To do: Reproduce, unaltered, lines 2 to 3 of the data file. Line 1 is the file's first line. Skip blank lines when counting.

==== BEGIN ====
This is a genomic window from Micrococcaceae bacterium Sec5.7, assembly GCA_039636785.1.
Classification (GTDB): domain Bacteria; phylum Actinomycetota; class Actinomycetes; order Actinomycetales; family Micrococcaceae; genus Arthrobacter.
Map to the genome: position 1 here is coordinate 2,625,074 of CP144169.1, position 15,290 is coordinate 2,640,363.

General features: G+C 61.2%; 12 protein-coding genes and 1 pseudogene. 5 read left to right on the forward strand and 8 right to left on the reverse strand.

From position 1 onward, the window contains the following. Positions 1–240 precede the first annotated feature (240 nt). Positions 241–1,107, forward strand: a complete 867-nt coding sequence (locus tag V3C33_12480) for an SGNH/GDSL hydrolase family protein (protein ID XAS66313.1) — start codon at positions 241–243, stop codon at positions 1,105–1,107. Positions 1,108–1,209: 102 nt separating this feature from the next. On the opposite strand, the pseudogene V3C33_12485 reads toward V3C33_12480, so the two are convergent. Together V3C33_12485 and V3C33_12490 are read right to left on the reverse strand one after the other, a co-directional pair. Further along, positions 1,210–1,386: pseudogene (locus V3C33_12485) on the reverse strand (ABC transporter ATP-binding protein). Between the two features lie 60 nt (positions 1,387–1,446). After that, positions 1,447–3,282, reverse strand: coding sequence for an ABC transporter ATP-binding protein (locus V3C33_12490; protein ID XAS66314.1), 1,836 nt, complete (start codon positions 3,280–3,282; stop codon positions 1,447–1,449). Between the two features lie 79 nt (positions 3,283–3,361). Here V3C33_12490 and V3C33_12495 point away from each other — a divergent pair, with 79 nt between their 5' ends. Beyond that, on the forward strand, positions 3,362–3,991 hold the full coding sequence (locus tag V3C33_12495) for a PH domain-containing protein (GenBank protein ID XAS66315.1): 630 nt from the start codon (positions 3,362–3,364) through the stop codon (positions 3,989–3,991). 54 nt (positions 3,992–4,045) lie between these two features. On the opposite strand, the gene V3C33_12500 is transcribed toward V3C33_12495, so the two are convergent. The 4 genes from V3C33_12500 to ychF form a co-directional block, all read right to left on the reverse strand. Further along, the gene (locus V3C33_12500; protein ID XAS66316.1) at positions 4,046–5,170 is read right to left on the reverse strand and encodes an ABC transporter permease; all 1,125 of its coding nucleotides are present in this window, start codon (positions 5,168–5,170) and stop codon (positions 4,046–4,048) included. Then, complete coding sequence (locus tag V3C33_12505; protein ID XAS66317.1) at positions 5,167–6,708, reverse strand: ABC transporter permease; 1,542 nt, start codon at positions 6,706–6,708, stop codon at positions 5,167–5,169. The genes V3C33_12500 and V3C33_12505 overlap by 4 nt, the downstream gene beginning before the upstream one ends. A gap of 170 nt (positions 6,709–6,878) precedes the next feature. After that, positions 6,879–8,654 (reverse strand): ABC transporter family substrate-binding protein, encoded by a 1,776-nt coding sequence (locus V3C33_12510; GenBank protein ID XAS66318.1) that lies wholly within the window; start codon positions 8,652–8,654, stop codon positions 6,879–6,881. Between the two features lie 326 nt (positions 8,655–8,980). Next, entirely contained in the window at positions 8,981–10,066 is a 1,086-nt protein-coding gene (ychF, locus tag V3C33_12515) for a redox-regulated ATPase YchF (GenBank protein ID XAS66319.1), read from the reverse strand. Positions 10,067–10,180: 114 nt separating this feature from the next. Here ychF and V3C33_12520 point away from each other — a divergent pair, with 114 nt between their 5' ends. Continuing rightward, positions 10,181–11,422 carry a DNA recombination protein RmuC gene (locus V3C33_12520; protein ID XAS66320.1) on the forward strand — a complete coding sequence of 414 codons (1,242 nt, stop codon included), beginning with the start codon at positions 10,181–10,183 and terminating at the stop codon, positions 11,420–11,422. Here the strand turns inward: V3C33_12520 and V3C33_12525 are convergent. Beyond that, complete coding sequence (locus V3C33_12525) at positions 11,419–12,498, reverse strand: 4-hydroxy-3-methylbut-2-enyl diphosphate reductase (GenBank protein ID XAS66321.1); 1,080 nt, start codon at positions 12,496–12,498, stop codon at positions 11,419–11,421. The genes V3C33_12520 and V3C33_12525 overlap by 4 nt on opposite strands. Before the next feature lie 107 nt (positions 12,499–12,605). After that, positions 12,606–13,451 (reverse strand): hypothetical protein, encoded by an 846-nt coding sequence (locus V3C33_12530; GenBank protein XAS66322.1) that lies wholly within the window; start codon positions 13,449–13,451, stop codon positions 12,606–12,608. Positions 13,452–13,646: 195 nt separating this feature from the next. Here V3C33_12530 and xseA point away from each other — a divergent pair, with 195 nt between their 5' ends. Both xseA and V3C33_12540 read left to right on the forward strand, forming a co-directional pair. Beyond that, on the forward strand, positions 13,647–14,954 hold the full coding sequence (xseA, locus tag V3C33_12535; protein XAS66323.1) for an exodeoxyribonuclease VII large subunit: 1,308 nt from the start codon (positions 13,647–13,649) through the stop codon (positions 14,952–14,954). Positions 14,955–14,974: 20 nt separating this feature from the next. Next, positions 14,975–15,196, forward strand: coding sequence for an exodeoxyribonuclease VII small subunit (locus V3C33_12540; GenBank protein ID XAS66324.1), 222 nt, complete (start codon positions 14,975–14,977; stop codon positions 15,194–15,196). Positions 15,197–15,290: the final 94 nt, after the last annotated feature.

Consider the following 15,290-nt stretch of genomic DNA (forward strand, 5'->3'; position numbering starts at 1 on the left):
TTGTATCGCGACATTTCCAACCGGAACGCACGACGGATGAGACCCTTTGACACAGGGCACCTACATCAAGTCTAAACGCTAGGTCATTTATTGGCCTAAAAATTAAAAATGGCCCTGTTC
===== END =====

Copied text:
Classification (GTDB): domain Bacteria; phylum Actinomycetota; class Actinomycetes; order Actinomycetales; family Micrococcaceae; genus Arthrobacter.
Map to the genome: position 1 here is coordinate 2,625,074 of CP144169.1, position 15,290 is coordinate 2,640,363.